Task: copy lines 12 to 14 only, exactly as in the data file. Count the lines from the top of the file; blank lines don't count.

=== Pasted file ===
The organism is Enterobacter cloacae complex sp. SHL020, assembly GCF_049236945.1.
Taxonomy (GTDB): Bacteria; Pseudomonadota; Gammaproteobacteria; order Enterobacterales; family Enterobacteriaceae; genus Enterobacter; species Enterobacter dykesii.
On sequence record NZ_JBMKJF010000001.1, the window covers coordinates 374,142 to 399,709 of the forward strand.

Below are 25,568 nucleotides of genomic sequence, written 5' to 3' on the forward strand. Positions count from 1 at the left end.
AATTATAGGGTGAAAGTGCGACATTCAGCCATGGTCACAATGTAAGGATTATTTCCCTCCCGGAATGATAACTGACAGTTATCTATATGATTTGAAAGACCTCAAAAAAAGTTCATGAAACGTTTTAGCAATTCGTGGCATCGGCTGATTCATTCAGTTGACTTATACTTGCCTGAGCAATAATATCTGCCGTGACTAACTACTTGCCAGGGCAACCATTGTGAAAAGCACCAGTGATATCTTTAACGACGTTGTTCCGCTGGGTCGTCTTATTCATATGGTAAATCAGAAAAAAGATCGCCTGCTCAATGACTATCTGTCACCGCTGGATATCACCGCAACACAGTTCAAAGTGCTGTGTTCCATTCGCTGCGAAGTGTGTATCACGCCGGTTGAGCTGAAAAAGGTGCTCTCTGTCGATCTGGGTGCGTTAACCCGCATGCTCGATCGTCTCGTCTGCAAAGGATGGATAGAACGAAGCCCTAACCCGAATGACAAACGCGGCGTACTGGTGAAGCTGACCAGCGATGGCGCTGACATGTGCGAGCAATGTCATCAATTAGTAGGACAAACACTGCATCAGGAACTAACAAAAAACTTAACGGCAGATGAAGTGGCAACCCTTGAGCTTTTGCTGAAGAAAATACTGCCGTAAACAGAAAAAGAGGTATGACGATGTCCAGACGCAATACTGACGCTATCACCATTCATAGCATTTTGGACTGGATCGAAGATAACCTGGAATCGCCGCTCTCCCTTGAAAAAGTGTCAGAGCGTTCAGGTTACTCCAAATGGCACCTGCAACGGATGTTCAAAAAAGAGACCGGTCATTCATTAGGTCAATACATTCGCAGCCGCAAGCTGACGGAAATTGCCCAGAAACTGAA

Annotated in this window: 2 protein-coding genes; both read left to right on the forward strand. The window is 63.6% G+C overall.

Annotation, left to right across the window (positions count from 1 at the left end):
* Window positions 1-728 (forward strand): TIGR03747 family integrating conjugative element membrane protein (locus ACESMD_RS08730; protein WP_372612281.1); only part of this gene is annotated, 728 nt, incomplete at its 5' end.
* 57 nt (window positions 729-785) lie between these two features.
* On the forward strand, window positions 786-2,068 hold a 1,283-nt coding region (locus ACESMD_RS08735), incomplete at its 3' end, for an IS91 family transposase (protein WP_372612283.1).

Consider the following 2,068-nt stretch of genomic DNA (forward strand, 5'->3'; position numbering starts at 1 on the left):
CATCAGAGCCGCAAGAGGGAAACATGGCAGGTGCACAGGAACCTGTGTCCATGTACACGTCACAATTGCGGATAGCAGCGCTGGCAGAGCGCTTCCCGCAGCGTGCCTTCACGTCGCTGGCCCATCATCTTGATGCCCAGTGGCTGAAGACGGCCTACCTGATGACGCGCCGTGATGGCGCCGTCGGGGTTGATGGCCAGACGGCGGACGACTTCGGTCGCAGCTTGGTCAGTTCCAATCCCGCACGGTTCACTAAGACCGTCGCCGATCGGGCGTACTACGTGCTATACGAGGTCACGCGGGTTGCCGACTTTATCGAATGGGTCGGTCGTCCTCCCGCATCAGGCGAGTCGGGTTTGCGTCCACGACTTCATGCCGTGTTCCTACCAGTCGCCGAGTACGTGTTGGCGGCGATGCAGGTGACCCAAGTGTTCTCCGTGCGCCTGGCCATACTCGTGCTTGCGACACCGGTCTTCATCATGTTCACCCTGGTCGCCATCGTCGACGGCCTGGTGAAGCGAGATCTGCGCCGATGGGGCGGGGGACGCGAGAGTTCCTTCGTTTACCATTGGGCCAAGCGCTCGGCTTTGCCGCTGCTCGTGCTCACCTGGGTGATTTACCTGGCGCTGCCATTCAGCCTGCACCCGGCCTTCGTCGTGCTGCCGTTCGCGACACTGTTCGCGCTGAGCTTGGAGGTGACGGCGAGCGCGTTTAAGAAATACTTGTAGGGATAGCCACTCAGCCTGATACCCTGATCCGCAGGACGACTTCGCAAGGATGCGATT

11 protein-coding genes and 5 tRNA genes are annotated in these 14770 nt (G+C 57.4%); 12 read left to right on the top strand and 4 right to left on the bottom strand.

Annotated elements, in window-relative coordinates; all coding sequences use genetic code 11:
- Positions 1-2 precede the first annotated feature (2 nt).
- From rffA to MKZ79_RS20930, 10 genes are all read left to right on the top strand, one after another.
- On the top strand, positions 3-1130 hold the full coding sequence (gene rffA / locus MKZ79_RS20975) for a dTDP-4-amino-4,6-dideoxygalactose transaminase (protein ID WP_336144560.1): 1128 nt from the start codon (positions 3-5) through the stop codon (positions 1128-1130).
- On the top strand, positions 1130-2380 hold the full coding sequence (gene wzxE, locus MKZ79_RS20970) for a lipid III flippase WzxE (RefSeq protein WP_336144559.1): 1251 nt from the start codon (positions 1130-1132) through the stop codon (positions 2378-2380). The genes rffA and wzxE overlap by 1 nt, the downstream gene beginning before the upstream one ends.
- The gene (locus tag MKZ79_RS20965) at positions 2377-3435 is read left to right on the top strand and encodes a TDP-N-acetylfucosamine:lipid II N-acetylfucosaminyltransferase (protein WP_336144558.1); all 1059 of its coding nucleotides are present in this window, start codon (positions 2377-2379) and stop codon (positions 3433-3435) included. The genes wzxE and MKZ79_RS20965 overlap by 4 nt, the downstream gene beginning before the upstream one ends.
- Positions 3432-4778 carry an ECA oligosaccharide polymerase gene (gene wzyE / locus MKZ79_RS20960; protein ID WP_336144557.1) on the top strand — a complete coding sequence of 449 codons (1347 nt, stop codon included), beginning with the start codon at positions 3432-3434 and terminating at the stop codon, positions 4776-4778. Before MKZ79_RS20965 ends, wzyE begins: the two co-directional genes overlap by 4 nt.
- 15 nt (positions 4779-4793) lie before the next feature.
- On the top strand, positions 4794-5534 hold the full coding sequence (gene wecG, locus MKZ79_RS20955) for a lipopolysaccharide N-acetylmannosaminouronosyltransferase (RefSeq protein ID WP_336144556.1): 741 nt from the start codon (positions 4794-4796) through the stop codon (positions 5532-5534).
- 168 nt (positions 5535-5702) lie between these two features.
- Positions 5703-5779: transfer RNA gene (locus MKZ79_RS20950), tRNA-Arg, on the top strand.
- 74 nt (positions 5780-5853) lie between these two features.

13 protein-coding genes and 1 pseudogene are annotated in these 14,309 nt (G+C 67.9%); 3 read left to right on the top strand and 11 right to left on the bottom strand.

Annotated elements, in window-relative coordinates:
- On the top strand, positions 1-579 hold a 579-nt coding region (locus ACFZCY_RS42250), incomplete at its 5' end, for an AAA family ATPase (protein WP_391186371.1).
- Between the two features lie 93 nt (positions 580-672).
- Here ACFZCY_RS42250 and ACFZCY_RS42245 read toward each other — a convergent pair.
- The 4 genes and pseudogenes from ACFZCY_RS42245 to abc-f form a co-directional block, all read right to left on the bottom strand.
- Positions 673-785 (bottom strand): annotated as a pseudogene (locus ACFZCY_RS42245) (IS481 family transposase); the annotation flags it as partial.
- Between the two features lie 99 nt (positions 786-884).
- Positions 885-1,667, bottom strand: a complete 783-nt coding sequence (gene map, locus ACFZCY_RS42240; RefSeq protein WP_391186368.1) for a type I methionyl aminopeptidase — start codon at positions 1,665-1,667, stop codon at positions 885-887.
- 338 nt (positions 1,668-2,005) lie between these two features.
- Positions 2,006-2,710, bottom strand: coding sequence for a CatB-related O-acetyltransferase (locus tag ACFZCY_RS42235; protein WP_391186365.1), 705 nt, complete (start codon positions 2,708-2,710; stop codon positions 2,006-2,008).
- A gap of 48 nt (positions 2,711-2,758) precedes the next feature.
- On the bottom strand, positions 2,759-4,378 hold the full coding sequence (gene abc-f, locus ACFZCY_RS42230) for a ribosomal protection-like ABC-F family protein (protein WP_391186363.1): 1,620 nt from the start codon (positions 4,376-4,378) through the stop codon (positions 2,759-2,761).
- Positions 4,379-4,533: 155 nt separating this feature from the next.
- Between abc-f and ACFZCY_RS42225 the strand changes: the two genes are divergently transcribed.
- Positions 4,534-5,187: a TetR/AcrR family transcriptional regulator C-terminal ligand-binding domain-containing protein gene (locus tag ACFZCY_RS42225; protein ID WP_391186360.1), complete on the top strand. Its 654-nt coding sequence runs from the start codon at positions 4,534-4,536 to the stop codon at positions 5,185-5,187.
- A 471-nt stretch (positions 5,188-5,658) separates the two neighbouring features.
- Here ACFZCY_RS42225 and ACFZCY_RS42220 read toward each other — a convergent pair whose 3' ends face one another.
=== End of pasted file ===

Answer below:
CATCAGAGCCGCAAGAGGGAAACATGGCAGGTGCACAGGAACCTGTGTCCATGTACACGTCACAATTGCGGATAGCAGCGCTGGCAGAGCGCTTCCCGCAGCGTGCCTTCACGTCGCTGGCCCATCATCTTGATGCCCAGTGGCTGAAGACGGCCTACCTGATGACGCGCCGTGATGGCGCCGTCGGGGTTGATGGCCAGACGGCGGACGACTTCGGTCGCAGCTTGGTCAGTTCCAATCCCGCACGGTTCACTAAGACCGTCGCCGATCGGGCGTACTACGTGCTATACGAGGTCACGCGGGTTGCCGACTTTATCGAATGGGTCGGTCGTCCTCCCGCATCAGGCGAGTCGGGTTTGCGTCCACGACTTCATGCCGTGTTCCTACCAGTCGCCGAGTACGTGTTGGCGGCGATGCAGGTGACCCAAGTGTTCTCCGTGCGCCTGGCCATACTCGTGCTTGCGACACCGGTCTTCATCATGTTCACCCTGGTCGCCATCGTCGACGGCCTGGTGAAGCGAGATCTGCGCCGATGGGGCGGGGGACGCGAGAGTTCCTTCGTTTACCATTGGGCCAAGCGCTCGGCTTTGCCGCTGCTCGTGCTCACCTGGGTGATTTACCTGGCGCTGCCATTCAGCCTGCACCCGGCCTTCGTCGTGCTGCCGTTCGCGACACTGTTCGCGCTGAGCTTGGAGGTGACGGCGAGCGCGTTTAAGAAATACTTGTAGGGATAGCCACTCAGCCTGATACCCTGATCCGCAGGACGACTTCGCAAGGATGCGATT

11 protein-coding genes and 5 tRNA genes are annotated in these 14770 nt (G+C 57.4%); 12 read left to right on the top strand and 4 right to left on the bottom strand.

Annotated elements, in window-relative coordinates; all coding sequences use genetic code 11: